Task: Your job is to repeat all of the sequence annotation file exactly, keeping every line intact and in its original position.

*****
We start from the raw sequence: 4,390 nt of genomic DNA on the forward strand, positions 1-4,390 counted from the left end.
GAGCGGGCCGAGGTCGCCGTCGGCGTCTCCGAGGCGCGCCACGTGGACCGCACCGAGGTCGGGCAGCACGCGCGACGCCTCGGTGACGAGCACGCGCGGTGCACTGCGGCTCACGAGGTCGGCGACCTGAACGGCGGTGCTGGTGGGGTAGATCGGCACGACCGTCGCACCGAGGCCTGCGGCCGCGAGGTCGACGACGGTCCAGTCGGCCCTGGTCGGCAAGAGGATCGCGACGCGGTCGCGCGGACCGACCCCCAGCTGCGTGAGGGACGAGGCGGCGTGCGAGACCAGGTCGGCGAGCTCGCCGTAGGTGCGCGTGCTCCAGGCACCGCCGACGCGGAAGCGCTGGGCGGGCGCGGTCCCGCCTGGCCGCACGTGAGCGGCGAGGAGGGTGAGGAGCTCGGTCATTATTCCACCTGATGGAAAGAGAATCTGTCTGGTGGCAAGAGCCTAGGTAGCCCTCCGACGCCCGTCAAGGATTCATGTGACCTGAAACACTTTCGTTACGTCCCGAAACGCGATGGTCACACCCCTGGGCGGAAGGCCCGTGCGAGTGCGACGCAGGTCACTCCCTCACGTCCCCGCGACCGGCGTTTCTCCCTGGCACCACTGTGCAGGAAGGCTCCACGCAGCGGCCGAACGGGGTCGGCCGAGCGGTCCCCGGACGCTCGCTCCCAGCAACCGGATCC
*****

We start from the raw sequence: 4,390 nt of genomic DNA on the forward strand, positions 1-4,390 counted from the left end.
GAGCGGGCCGAGGTCGCCGTCGGCGTCTCCGAGGCGCGCCACGTGGACCGCACCGAGGTCGGGCAGCACGCGCGACGCCTCGGTGACGAGCACGCGCGGTGCACTGCGGCTCACGAGGTCGGCGACCTGAACGGCGGTGCTGGTGGGGTAGATCGGCACGACCGTCGCACCGAGGCCTGCGGCCGCGAGGTCGACGACGGTCCAGTCGGCCCTGGTCGGCAAGAGGATCGCGACGCGGTCGCGCGGACCGACCCCCAGCTGCGTGAGGGACGAGGCGGCGTGCGAGACCAGGTCGGCGAGCTCGCCGTAGGTGCGCGTGCTCCAGGCACCGCCGACGCGGAAGCGCTGGGCGGGCGCGGTCCCGCCTGGCCGCACGTGAGCGGCGAGGAGGGTGAGGAGCTCGGTCATTATTCCACCTGATGGAAAGAGAATCTGTCTGGTGGCAAGAGCCTAGGTAGCCCTCCGACGCCCGTCAAGGATTCATGTGACCTGAAACACTTTCGTTACGTCCCGAAACGCGATGGTCACACCCCTGGGCGGAAGGCCCGTGCGAGTGCGACGCAGGTCACTCCCTCACGTCCCCGCGACCGGCGTTTCTCCCTGGCACCACTGTGCAGGAAGGCTCCACGCAGCGGCCGAACGGGGTCGGCCGAGCGGTCCCCGGACGCTCGCTCCCAGCAACCGGATCC